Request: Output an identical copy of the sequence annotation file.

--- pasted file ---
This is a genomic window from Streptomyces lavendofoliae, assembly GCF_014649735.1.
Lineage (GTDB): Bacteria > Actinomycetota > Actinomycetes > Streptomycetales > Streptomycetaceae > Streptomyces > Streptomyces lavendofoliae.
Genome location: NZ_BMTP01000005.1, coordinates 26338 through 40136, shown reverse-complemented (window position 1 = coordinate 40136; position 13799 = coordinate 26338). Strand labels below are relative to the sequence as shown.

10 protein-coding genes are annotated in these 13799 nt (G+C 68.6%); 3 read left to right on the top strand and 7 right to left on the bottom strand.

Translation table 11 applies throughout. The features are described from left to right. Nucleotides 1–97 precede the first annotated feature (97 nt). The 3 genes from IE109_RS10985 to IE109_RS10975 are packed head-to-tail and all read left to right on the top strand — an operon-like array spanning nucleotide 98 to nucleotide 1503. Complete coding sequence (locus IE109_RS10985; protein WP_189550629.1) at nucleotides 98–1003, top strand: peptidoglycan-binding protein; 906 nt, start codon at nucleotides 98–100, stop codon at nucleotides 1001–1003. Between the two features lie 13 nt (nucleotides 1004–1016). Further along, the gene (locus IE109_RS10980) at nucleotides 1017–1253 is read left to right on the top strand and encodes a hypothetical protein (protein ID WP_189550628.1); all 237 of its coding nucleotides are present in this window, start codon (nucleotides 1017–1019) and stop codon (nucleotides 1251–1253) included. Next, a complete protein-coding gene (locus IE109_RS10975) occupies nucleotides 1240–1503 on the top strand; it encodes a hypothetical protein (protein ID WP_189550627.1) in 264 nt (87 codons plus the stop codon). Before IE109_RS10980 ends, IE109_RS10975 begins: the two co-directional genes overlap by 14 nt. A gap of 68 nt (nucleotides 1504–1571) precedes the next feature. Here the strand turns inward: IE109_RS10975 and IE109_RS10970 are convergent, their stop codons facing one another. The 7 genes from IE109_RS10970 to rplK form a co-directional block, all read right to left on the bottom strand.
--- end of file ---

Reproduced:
This is a genomic window from Streptomyces lavendofoliae, assembly GCF_014649735.1.
Lineage (GTDB): Bacteria > Actinomycetota > Actinomycetes > Streptomycetales > Streptomycetaceae > Streptomyces > Streptomyces lavendofoliae.
Genome location: NZ_BMTP01000005.1, coordinates 26338 through 40136, shown reverse-complemented (window position 1 = coordinate 40136; position 13799 = coordinate 26338). Strand labels below are relative to the sequence as shown.

10 protein-coding genes are annotated in these 13799 nt (G+C 68.6%); 3 read left to right on the top strand and 7 right to left on the bottom strand.

Translation table 11 applies throughout. The features are described from left to right. Nucleotides 1–97 precede the first annotated feature (97 nt). The 3 genes from IE109_RS10985 to IE109_RS10975 are packed head-to-tail and all read left to right on the top strand — an operon-like array spanning nucleotide 98 to nucleotide 1503. Complete coding sequence (locus IE109_RS10985; protein WP_189550629.1) at nucleotides 98–1003, top strand: peptidoglycan-binding protein; 906 nt, start codon at nucleotides 98–100, stop codon at nucleotides 1001–1003. Between the two features lie 13 nt (nucleotides 1004–1016). Further along, the gene (locus IE109_RS10980) at nucleotides 1017–1253 is read left to right on the top strand and encodes a hypothetical protein (protein ID WP_189550628.1); all 237 of its coding nucleotides are present in this window, start codon (nucleotides 1017–1019) and stop codon (nucleotides 1251–1253) included. Next, a complete protein-coding gene (locus IE109_RS10975) occupies nucleotides 1240–1503 on the top strand; it encodes a hypothetical protein (protein ID WP_189550627.1) in 264 nt (87 codons plus the stop codon). Before IE109_RS10980 ends, IE109_RS10975 begins: the two co-directional genes overlap by 14 nt. A gap of 68 nt (nucleotides 1504–1571) precedes the next feature. Here the strand turns inward: IE109_RS10975 and IE109_RS10970 are convergent, their stop codons facing one another. The 7 genes from IE109_RS10970 to rplK form a co-directional block, all read right to left on the bottom strand.